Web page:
As of late last week, Bolotin said Canada has seen 112 cases of measles this year, the vast majority of them imported or import-related.

Measles can cause severe complications including pneumonia, encephalitis and death.

Cassandra Szklarski, The Canadian Press


Like us on Facebook and follow us on Twitter.

Get local stories you won't find anywhere else right to your inbox.
Sign up here

Just Posted

Interior Health has declared the Cariboo Chilcotin a community cluster. (Angie Mindus photo)
Interior Health declares Cariboo Chilcotin region a COVID-19 cluster, 215 cases since Jan. 1

Most cases are related to transmission at social events and gatherings in Williams Lake

A boil water advisory has been lifted for residents in Williams Lake as of Thursday, Jan. 21. (File photo)
Boil water advisory lifted for Westridge, golf course, Terra Ridge area

Potable water sample tests showed water safe to consume

Aside from being a retired librarian and member of the Cariboo Chilcotin Partners for Literacy, Lil Mack advocates or literacy with her own little book box out front at her Ninth Avenue North home. (Monica Lamb-Yorski photo - Williams Lake Tribune)
Our Hometown: Advocating for literacy

Lil Mack has been with Cariboo Chilcotin Partners for Literacy since its inception

The City of Williams Lake is awaiting the arrival of seven terrain park features typically found at ski hills to create more winter recreational opportunities in Boitanio Park. (Arena Snowparks Instagram)
City shows cool side with winter, Boitanio rail park

“We’re just waiting for their arrival and a little more snow,” Atkinson said.

Williams Lake First Nation Chief Willie Sellars provides a community COVID-19 update from his home Wednesday, Jan. 20. (Williams Lake First Nation Facebook image)
WLFN chief reports 11 members fully recovered from COVID-19

23 active cases remains, says Chief Willie Sellars

Maj.-Gen. Dany Fortin, vice-president of logistics and operations at the Public Health Agency of Canada, speaks at a news conference on the COVID-19 pandemic in Ottawa, on Friday, Jan. 15, 2021. THE CANADIAN PRESS/Justin Tang
B.C. records 500 new COVID-19 cases Wednesday, 14 deaths

Outbreak at Surrey Pretrial jail, two more in health care

The top part of the fossil burrow, seen from the side, with feathery lines from the disturbance of the soil – thought to be caused by the worm pulling prey into the burrow. (Paleoenvironntal Sediment Laboratory/National Taiwan University)
PHOTOS: SFU researchers find evidence of ‘giant’ predatory worms on ocean floor

Fossils found the prove the existence of an ancient Taiwanese worm as long as two metres

Cannabis bought in British Columbia (Ashley Wadhwani/Black Press Media)
Is it time to start thinking about greener ways to package cannabis?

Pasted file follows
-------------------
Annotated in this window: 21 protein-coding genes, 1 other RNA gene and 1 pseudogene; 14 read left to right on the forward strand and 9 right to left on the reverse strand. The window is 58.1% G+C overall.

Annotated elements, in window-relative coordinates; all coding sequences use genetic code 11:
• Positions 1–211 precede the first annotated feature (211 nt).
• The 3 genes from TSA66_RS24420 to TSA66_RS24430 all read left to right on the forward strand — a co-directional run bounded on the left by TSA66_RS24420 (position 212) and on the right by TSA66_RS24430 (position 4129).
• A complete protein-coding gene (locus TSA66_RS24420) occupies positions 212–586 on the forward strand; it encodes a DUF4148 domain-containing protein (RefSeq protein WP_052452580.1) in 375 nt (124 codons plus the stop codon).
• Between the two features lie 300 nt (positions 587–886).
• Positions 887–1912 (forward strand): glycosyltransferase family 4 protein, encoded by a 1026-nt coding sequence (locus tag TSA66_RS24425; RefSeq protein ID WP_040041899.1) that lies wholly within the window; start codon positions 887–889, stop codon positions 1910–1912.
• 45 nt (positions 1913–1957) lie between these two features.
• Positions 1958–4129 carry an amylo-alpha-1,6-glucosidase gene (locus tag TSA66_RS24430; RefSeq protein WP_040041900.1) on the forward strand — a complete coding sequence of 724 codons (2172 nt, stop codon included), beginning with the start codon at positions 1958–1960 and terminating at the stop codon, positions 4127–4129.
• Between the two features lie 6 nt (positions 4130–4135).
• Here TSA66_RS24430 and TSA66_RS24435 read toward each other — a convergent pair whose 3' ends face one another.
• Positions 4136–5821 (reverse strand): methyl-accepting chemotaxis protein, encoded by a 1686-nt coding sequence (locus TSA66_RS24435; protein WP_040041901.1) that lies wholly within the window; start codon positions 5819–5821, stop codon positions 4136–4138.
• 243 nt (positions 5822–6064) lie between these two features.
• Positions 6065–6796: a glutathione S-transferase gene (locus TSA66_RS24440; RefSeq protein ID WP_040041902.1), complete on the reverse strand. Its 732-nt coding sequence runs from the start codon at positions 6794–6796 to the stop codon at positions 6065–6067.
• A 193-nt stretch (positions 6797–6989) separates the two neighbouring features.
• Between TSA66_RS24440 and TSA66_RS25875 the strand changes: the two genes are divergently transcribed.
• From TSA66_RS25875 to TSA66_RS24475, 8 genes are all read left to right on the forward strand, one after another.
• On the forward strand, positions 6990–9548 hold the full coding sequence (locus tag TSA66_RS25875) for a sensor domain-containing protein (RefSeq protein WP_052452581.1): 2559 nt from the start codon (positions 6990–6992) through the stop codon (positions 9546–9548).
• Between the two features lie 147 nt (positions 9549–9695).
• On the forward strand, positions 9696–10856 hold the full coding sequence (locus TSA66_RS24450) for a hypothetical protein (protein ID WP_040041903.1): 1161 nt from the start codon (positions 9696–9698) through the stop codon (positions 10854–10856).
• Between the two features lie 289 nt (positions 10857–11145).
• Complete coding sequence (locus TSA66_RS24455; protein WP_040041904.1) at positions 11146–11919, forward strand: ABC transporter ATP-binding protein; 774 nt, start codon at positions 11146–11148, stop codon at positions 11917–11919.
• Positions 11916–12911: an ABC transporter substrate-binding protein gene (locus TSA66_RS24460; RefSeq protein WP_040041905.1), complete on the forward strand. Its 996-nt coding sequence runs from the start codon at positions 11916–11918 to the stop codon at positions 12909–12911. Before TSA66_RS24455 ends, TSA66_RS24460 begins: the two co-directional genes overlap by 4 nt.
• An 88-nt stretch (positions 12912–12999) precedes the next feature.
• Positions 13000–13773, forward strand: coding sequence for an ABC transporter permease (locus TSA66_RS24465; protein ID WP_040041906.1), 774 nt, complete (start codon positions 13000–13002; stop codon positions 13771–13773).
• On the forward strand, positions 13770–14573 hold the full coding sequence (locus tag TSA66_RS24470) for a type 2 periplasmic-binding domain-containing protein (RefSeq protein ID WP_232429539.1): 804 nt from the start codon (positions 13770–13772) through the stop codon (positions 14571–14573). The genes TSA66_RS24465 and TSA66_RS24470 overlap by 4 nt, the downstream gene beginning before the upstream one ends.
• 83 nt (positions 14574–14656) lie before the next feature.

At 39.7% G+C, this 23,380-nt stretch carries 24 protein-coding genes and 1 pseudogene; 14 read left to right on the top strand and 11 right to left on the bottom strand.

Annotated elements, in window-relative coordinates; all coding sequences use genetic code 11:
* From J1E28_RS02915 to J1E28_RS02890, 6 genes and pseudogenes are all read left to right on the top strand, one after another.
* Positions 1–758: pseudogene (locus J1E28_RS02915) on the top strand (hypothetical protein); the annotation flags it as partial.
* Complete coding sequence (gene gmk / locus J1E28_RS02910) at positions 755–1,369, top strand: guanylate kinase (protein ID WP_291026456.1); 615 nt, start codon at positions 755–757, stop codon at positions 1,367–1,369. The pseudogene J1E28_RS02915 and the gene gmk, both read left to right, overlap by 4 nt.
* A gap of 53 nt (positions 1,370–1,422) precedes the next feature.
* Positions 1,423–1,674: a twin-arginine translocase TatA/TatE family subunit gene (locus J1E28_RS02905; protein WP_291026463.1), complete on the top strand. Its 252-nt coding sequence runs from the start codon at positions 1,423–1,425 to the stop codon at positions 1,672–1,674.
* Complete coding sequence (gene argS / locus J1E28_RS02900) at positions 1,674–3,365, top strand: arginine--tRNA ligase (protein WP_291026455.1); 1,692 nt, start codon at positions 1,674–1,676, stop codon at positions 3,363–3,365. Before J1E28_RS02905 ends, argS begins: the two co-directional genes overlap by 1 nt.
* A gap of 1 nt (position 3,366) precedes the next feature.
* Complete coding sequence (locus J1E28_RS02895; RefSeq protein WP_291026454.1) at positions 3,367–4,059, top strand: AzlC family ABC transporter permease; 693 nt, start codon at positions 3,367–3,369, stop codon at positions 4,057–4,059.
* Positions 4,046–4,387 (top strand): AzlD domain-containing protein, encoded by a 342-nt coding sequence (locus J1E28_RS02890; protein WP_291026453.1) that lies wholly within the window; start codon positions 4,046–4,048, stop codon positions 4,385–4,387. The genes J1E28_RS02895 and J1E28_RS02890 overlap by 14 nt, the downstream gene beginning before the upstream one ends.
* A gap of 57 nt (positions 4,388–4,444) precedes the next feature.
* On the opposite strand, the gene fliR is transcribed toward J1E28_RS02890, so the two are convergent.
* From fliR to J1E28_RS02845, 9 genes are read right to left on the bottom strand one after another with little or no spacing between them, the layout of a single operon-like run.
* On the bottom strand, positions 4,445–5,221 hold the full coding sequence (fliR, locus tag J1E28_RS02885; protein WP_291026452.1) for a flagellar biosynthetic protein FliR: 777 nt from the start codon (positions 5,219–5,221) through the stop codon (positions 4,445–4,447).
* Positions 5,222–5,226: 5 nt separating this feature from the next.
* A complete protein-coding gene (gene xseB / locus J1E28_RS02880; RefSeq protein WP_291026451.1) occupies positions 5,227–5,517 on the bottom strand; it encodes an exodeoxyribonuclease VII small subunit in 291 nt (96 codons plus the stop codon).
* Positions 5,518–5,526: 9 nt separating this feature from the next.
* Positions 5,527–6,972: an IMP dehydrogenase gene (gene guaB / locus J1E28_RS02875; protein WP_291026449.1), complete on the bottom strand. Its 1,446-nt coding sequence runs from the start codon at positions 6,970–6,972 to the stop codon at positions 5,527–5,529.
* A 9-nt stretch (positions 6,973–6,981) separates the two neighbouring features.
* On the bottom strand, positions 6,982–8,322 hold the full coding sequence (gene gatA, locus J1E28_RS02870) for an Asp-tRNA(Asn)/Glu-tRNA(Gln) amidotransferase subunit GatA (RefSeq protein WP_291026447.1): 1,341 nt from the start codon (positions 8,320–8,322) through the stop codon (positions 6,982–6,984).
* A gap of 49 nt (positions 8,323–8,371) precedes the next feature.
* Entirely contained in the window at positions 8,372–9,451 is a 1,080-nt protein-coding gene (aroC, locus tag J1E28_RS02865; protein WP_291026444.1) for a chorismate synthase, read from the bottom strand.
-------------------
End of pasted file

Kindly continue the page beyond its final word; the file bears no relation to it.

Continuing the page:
Packaging suppliers are still figuring eco-friendly and affordable packaging options that fit the mandates of Cannabis Regulations

RCMP officers provide policing for 63 B.C. municipalities under a provincial formula based on population. (Black Press file photo)
B.C. communities warned of upcoming RCMP unionization costs

Starting salaries for city police officers are 30% higher

(Pxhere)
B.C. nurse suspended after using Tensor bandage to trap long-term care patient in room

Susan Malloch voluntarily agreed to a three-day suspension of her certificate of registration

Abbotsford’s Skully White (left), who donated his kidney in December, has started a campaign to find other recipients and donors. The first candidate is retired police officer Gavin Quon. White owns and operates a hotdog stand, Lullys Food Experience, out of the Abbotsford Canadian Tire parking lot. (Facebook photo)
After donating his kidney, Abbotsford hotdog king starts donor campaign

Skully White donated his kidney to customer Tim Hiscock in December

Toronto-based director Michelle Latimer was recently scrutinized after years of claiming she was of Algonquin and Metis descent. (CANADIAN PRESS/Chris Young)
Haida activist calls for hefty fines, jail time against those who claim to be Indigenous

Filmmaker Tamara Bell proposing the Indigenous Identity Act – to dissuade ‘Indigenous identity theft’

(File)
Man allegedly bites Vancouver cop during arrest for outstanding warrant

The officer was treated in hospital for the bite wounds

Black bear cubs Athena and Jordan look on from their enclosure at the North Island Wildlife Recovery Association in Errington, B.C., on July 8, 2015. Conservation Officer Bryce Casavant won the hearts of animal lovers when he opted not to shoot the baby bears in July after their mother was destroyed for repeatedly raiding homes near Port Hardy, B.C. THE CANADIAN PRESS/Chad Hipolito
Supreme Court quashes review of B.C. conservation officer who refused to euthanize bears

Bryce Casavant was dismissed from his job for choosing not to shoot the cubs in 2015

Most Read